I gave them my example and they each ran with it. I love that all of their color choices were different, their designs were different, their coffee cup shapes were different. And the best part, they all seemed to have a blast doing this project.

Things that I learned to explain better:
1) The importance of layering color. We had to do two coats on the background, and two coats on the cups. Using a hair dryer to speed up the process only makes the paint crack.
2) Using color as an outline. This is supposed to be a flat painting, without shading or depth.
3) Practicing drawing the cup shapes was important before doing it on the canvas paper.

I'm planning on repeating this project tomorrow. I look forward to seeing the unique results and posting those next week.

Sunday, March 25, 2012


Megan - 2nd Grade
Clare - 3rd Grade
I've spent a lot of time doing art with kids this month. The more I do it, the more I enjoy doing it. But I still get frustrated with myself when I don't explain things well, when I see kids not knowing what to do. I'm still figuring out the best ways to help children explore their creativity. And of course every child is different, so learning how to work with so many different personalities is exciting and challenging.
I base my success as a teacher on whether or not my students enjoy doing the project I present to them, and then their emotional response to their finished piece. If they don't enjoy the class, if they're frustrated, I feel like I've failed them. I've learned that that kind of thinking doesn't help anyone.

Ultimately, my job is to guide, challenge and offer suggestions for improvement, and then the rest is up to the artist. I keep in mind that I had to draw and paint a lot of things to figure out my artistic interests. Perhaps, that's part of my role with these kids, helping them determine what inspires them, and what doesn't.


I love the fact that the pears are all different. I required that the pears were the compliment colors of the table they sat on, but they could choose what color family the pears would be. I also noticed that younger children tend to make objects small in relation to their paper. I reminded these students that the painting is not about the table and its background, but the pears. I suggested at least one pear had to be larger than their fist, and that seemed to help with size and space issues.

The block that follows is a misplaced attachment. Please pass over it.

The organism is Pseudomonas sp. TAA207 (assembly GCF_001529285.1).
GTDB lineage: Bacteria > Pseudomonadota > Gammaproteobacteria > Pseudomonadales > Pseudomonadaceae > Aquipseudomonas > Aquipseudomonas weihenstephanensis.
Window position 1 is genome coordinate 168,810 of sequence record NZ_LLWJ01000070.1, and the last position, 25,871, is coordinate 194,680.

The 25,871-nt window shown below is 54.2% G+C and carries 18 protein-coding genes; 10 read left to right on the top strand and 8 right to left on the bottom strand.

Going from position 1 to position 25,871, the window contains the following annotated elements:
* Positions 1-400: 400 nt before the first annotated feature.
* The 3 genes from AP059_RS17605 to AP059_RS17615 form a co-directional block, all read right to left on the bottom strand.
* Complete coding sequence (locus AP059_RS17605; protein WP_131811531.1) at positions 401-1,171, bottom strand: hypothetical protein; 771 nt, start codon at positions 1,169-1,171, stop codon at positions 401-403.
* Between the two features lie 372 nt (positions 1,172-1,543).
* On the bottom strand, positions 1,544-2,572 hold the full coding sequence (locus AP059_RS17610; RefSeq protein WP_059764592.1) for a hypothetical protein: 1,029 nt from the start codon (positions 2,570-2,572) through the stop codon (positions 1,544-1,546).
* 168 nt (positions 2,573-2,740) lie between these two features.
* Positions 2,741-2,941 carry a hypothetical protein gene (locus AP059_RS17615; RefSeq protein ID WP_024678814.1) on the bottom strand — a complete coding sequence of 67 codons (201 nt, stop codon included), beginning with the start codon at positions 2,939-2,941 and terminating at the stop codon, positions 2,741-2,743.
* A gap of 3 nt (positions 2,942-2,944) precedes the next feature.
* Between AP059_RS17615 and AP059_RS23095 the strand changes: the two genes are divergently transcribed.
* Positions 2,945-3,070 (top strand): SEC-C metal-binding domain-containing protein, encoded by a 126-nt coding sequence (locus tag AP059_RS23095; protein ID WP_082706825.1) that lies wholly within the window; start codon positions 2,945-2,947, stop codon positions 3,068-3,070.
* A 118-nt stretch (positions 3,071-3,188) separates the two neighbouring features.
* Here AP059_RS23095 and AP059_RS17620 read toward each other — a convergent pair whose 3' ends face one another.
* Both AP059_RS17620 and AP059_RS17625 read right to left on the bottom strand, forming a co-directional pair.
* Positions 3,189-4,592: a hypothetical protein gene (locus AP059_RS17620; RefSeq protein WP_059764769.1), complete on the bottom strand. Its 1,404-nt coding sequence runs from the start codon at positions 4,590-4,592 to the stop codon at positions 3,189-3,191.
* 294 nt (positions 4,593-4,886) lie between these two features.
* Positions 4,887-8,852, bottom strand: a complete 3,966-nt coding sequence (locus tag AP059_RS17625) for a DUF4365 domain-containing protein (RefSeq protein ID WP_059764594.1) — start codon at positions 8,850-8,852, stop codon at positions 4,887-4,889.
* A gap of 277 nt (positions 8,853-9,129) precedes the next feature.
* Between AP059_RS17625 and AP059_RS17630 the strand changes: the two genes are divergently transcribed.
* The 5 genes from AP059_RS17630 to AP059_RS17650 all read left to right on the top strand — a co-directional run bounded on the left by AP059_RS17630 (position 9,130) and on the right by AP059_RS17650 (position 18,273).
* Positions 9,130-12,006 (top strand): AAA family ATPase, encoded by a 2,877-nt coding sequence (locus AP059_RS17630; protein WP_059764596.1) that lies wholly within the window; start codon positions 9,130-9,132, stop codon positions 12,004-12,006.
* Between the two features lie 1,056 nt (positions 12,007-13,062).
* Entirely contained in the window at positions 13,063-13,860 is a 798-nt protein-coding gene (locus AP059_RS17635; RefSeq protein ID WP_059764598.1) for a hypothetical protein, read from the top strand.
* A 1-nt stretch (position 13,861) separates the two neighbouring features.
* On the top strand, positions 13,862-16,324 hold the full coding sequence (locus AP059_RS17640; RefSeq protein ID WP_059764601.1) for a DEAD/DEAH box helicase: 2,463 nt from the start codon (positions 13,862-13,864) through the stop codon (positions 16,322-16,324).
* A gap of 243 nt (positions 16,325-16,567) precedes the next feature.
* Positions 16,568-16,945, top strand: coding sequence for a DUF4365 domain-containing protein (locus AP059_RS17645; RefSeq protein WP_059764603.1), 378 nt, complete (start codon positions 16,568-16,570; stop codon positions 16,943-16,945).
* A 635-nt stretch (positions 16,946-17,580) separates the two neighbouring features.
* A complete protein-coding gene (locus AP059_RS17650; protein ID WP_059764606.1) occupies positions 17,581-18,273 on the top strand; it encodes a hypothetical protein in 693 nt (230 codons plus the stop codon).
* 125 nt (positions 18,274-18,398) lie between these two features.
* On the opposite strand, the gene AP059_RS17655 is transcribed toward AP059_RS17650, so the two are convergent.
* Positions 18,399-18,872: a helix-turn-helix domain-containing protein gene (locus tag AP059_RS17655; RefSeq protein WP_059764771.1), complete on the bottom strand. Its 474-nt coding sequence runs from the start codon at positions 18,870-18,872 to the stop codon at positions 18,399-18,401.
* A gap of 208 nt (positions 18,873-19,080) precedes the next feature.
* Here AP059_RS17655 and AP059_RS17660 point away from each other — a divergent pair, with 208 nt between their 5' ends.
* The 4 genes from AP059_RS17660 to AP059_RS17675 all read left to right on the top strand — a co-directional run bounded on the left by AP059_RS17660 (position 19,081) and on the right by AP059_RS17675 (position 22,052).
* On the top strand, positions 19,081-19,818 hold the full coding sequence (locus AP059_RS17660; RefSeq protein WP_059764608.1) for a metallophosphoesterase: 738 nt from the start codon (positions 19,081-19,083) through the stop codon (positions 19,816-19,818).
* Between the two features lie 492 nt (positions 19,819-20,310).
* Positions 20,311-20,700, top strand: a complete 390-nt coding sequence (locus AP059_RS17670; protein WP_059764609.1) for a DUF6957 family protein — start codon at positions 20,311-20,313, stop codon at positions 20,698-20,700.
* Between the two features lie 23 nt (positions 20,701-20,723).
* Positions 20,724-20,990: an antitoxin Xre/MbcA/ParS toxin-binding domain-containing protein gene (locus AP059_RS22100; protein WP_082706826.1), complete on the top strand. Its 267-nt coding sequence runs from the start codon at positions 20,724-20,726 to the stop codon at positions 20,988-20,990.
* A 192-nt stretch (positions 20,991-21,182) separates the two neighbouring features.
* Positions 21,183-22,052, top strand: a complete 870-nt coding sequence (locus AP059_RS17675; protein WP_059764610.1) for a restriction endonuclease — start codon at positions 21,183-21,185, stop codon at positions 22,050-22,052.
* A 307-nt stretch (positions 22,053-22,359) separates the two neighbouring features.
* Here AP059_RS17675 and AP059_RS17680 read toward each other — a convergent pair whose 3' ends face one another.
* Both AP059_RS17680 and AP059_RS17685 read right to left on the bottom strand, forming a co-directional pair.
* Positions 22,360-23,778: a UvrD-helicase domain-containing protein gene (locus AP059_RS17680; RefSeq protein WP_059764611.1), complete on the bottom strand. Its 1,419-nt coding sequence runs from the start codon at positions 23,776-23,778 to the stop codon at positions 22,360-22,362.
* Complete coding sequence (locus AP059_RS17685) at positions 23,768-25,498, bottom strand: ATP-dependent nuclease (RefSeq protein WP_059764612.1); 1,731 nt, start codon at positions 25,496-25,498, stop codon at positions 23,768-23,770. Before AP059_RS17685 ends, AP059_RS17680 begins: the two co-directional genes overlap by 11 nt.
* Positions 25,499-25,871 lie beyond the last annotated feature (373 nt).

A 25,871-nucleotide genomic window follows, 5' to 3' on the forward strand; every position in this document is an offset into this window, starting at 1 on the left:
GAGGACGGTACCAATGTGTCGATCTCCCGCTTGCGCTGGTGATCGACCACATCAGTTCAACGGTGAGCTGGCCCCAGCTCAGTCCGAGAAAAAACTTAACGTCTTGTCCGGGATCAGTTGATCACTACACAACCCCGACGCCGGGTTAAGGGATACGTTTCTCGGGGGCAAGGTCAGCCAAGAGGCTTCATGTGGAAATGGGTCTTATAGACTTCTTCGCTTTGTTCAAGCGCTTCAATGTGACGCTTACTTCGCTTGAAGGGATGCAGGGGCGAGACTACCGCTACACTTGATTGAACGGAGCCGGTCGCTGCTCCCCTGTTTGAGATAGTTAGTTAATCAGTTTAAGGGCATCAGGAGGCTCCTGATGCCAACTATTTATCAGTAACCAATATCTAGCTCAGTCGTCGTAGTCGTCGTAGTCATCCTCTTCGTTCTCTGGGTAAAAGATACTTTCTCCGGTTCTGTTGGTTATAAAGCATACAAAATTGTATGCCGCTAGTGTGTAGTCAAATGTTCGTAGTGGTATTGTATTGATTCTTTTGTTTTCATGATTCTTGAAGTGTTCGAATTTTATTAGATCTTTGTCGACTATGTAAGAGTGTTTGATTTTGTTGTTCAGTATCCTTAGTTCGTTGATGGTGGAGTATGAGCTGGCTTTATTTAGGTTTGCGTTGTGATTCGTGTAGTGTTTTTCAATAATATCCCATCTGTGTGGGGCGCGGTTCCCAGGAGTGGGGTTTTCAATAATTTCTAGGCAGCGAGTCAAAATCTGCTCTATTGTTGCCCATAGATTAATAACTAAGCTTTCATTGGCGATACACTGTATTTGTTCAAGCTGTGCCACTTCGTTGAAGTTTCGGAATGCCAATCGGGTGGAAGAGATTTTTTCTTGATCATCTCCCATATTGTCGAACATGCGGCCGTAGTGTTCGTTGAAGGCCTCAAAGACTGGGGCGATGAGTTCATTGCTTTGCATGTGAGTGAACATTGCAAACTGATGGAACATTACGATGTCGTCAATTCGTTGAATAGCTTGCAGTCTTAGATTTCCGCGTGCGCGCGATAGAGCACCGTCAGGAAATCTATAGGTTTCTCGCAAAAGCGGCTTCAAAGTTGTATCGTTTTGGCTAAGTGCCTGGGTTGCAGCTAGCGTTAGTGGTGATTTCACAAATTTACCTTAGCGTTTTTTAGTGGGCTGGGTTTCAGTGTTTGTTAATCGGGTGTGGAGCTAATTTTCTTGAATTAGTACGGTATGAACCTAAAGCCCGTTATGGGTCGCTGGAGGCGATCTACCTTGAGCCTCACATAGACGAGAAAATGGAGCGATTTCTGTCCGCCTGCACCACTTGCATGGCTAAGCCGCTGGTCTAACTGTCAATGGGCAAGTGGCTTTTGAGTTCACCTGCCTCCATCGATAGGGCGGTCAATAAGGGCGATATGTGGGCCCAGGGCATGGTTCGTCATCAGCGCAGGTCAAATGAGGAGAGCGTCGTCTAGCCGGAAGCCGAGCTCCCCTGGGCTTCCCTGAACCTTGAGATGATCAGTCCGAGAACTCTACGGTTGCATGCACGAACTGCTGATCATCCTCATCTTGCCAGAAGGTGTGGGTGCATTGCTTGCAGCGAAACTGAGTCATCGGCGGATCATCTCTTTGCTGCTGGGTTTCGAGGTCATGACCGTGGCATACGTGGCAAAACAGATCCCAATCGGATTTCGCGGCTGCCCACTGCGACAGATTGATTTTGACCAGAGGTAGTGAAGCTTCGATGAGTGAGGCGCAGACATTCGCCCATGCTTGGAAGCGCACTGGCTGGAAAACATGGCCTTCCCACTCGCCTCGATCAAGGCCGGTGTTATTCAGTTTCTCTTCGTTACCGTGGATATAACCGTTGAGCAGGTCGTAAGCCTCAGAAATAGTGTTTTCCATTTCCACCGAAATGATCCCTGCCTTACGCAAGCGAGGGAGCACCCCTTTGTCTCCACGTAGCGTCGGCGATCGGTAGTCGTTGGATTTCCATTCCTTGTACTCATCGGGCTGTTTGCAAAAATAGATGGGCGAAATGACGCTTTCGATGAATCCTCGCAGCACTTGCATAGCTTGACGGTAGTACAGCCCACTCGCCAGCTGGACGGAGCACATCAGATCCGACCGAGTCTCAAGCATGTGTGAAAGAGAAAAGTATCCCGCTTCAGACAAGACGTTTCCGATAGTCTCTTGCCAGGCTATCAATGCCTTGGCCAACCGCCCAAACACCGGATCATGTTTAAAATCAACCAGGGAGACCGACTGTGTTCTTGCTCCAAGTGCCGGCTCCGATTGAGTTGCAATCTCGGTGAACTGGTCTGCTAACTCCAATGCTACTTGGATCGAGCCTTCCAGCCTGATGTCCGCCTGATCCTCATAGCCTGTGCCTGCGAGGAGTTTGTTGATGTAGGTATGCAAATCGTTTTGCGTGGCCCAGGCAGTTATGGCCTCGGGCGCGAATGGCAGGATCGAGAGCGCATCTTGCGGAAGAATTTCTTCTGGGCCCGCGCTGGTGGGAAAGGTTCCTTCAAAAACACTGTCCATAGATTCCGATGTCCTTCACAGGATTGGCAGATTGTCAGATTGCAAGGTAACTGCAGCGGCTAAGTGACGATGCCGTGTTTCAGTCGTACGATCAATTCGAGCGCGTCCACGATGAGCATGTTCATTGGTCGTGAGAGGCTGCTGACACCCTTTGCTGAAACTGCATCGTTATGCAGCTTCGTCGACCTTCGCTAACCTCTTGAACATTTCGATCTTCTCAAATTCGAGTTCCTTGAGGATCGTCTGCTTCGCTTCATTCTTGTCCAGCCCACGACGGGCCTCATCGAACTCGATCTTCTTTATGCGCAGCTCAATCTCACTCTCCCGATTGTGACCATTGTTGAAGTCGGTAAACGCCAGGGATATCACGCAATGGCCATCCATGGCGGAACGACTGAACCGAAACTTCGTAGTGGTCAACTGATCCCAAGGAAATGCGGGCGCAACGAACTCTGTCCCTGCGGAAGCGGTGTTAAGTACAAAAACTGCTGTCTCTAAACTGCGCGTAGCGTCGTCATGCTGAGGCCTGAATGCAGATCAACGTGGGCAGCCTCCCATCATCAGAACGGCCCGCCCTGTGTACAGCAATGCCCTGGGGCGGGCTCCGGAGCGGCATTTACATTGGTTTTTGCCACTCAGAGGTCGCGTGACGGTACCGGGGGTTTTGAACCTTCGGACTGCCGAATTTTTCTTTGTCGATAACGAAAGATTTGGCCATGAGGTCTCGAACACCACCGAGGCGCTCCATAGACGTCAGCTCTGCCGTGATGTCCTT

Hayden - 4th Grade
Gabi - 5th Grade

Saturday, February 18, 2012

Parade of Turkeys = Love Triangle?

On our way to school yesterday, me and my kids saw a parade of turkeys walking down the sidewalk.There were about eight male turkeys struttin' their stuff, puffed, bright red gobblers hanging, quivering to get the attention of the fifteen or so females ignoring them.

The elaborate show male birds put on seems to contrast what a human male does to get the girl. In our human game of courtship  it's the female that consistently has to put on the show, and the game appears to be more intense than I remember growing up.

Girls spend a lot of money and time fluffing to get a male's attention: implants, makeup, botox, hair dyes, manicures, long gym hours, the list goes on and on. Don't get me wrong, I highlight my hair and put on makeup to go out, certainly not to attract a male--I'm taken, but because I feel prettier that way, oh how I've been conditioned.

I can just imagine what the human world would be like if the males had to do most of the work:) I think that's why love triangles in literature make girls swoon, to have two males begging for you to pick them...sigh, it brings me back to the turkeys and I smile. 

Wednesday, February 1, 2012


I've been looking through TV and movie listings in my Entertainment magazine, a guilty pleasure, and it has really helped me with my one-line-pitch. I've also been reading "Screenwriting Tricks for Authors," by Alexandra Sokoloff and she includes a list of what has to be in the log line to make it successful.

- What is the MC's problem and why is it worthy of an entire story?
- Who is the antagonist?
- What are the stakes? If your MC doesn't do something, why should we care? What is the danger?
- What is the setting or atmosphere?
- Give clues to the genre

Here is my one line pitch:

The Lion Within
YA Science Fiction
80,000 words

Sixteen-year-old Renna Healy was born a rager not part-lion, that happened by accident in Africa, and now she must train to defeat the lion that changed her in order to stop a virus from becoming an epidemic, but first she needs to learn to control the beast within her using the most challenging of places to train--high school.

Tuesday, January 24, 2012

Successful Queries - A Dreaded Process

Think Rock = Shark, Tree = Query
( I shot this in Lake Tahoe)
Although I'm driving ahead with my paintings, I have a query to produce for a conference critique coming up. My young adult science fiction novel, THE LION WITHIN is almost complete, querying will inevitably occur in the next six months. I've written queries frequently for this novel but only for critique, (except the time, three years ago, after finishing the first draft of this book, thinking it was the best thing ever.) I have had so much time between query drafts that I feel like a new student of querying every time. 
Luckily, the web is filled with query advice! I found this at Writer's Digest and fell in love with it:

I also spent a great deal of time on Janet Reid's,

I'll post the comments from my query critique in April. In the mean time, I'll be banging my head hoping some of the words filling my page will randomly fall off so that my query will be spit spot on.

Friday, January 6, 2012

The Smell of a Book Quote

"I love the smell of books." - Hayden (9) said, frowning and turning an electronic page on her ipad.